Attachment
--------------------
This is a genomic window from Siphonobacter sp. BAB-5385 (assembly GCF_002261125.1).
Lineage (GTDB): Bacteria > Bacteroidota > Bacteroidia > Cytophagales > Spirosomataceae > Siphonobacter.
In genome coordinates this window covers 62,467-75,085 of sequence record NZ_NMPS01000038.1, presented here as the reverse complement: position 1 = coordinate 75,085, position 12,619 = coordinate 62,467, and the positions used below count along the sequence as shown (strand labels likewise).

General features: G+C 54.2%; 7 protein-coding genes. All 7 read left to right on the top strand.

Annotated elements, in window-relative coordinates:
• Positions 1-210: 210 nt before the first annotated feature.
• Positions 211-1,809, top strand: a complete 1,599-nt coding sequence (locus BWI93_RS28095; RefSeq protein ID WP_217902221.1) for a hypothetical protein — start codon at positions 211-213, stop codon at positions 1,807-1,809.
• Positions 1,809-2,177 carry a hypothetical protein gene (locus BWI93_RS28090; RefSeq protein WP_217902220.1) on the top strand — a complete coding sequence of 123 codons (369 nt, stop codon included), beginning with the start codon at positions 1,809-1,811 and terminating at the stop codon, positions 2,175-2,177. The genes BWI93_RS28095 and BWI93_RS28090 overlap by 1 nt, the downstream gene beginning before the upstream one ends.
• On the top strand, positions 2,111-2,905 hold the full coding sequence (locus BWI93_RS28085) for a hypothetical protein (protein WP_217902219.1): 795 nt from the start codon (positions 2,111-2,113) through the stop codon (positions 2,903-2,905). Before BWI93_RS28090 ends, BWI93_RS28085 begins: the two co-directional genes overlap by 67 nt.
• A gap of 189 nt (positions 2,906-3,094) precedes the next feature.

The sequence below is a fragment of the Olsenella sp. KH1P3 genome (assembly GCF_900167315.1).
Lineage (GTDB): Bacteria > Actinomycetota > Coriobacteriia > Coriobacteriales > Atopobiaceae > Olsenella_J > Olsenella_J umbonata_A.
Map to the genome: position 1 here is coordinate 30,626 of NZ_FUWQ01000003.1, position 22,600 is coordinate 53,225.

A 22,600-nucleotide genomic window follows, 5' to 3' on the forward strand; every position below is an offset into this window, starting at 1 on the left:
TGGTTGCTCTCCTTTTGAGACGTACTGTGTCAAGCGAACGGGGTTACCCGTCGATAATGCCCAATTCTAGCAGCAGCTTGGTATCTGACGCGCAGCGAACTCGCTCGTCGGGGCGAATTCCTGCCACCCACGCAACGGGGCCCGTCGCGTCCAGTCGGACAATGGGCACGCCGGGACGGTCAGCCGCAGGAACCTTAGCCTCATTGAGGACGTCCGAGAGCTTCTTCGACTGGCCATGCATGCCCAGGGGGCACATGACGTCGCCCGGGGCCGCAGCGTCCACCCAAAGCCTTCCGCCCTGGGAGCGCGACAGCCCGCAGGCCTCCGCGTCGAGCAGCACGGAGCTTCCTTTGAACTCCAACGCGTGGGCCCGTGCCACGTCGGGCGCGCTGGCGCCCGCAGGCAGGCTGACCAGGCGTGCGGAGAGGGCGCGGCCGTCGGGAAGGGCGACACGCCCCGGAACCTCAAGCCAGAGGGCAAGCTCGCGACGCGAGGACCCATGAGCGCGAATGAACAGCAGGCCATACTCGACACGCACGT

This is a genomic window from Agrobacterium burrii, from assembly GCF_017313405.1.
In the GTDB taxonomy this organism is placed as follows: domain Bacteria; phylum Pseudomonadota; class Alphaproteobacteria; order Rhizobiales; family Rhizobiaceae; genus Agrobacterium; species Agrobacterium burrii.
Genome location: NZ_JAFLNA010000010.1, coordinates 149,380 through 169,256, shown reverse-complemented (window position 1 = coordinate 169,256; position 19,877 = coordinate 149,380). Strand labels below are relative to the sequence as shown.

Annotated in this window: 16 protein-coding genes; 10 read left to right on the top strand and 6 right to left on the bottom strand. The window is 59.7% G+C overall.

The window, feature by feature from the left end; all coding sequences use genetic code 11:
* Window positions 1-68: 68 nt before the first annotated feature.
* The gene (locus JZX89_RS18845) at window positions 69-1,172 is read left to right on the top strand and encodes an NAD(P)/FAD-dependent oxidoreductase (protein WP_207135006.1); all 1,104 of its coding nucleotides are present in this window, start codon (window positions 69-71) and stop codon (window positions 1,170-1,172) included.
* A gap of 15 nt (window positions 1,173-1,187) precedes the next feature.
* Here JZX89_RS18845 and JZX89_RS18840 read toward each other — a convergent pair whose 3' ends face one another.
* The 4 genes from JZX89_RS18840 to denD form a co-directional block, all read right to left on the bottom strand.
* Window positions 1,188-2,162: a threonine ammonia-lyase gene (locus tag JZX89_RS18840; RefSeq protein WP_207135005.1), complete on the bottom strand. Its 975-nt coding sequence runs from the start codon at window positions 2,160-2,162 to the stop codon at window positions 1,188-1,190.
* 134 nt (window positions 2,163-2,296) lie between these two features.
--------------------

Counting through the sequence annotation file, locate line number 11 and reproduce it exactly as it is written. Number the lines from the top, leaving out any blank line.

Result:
The sequence below is a fragment of the Olsenella sp. KH1P3 genome (assembly GCF_900167315.1).